18. Anonymous Coward
    Anonymous Coward

    If wishes were horses,

    beggers (and basic-research scientists) would ride.

    Having worked in govt labs in basic research for my whole career, I can confidently predict that most of any moneys approved for so-called "basic" research will be "reinterpreted" to mean applied research and technology, heavily earmarked by the congressional representatives of special interests, and, by and large, wasted.

    I say that because that has been the case for almost 20 years. That has been one of the principle reasons why the U.S. has fallen on such tough times for scientific research and why the competent upper echelon of civil-servant technical managers, who were expert at sorting the wheat from the chaff, have left in disgust to be replaced by those who willingly do the special interests' bidding. The former were given a choice of accepting funding with strings (to specific special interests) attached or no money at all.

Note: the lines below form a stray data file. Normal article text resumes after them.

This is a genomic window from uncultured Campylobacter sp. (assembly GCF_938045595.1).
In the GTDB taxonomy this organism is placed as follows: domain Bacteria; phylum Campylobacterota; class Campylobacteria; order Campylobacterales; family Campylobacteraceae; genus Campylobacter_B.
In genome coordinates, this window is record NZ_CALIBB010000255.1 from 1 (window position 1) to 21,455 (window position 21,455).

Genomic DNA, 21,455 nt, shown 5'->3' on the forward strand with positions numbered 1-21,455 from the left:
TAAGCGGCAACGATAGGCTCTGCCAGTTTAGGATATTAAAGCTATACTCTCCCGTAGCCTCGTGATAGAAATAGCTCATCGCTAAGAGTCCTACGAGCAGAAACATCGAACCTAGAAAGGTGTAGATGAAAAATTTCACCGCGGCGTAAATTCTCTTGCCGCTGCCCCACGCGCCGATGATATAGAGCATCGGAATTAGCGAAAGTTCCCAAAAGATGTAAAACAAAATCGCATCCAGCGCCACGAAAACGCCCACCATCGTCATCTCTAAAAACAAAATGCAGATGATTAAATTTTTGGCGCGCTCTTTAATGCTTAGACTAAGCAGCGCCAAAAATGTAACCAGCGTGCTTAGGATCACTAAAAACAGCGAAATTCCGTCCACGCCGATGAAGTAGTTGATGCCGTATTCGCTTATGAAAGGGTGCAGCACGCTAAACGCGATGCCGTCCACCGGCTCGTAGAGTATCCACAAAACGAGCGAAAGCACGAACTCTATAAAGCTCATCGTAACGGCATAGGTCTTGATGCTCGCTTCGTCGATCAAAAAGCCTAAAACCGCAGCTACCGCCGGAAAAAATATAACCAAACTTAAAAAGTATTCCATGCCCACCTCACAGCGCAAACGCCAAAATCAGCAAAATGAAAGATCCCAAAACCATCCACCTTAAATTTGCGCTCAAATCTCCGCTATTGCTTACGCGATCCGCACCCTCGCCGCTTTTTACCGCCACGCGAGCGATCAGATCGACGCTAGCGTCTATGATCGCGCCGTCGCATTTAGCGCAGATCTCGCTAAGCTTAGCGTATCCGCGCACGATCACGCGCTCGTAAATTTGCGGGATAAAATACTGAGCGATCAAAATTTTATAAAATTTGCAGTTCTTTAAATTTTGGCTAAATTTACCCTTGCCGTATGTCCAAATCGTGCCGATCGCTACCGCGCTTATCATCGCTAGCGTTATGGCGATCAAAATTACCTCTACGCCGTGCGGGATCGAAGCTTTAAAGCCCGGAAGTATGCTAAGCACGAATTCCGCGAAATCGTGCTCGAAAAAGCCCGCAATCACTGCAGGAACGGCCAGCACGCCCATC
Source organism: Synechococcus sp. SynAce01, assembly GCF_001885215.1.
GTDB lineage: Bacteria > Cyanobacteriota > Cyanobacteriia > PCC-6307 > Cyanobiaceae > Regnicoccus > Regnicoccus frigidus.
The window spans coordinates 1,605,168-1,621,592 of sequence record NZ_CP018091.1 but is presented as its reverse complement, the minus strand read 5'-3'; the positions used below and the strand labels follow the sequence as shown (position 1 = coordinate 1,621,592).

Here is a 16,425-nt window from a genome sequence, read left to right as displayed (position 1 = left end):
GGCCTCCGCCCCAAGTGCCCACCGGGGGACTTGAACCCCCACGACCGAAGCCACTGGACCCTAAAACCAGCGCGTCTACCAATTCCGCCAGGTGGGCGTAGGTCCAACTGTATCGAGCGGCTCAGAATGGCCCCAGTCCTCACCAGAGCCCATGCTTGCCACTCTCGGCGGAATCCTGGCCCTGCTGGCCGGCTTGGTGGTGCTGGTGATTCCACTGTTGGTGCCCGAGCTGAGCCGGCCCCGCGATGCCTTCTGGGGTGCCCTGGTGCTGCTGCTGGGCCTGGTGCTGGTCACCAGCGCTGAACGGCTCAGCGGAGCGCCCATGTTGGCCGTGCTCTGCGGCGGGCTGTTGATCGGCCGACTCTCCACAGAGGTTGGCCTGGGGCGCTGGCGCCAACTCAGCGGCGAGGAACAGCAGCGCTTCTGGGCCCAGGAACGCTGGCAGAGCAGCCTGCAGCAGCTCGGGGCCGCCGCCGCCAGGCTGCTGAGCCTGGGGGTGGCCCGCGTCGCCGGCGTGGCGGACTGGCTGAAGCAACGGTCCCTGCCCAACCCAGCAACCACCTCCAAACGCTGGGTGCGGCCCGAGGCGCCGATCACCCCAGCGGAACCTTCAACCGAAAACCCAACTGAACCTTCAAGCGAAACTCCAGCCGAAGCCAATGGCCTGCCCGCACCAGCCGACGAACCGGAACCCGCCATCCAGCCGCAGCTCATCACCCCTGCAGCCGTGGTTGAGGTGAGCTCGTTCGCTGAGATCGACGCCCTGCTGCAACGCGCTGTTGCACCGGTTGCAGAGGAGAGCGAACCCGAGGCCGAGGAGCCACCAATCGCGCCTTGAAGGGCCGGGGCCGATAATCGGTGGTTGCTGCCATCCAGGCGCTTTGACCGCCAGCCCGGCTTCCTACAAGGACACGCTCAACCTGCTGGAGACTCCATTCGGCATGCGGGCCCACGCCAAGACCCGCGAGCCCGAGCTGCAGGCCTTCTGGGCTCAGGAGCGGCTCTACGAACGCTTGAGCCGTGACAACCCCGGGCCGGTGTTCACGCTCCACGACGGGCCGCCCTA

Throwing money from the top-down will create much sound and fury, but until the structural problems in scientific funding and expenditure are fixed, it will signify very little.

  19. Bounty

    not really

    " but at this point in time isn't there more important things to address"

    Investing in tech/infrastructure makes jobs, which fixes the economy and increases GDP. Positive loops are good things.

  20. Andrew Fraser


    What does the US actually produce these days ?

    They outsourced most everything to China and India, and the few industries they do have *cough*car*cough* are in the process of going titsup.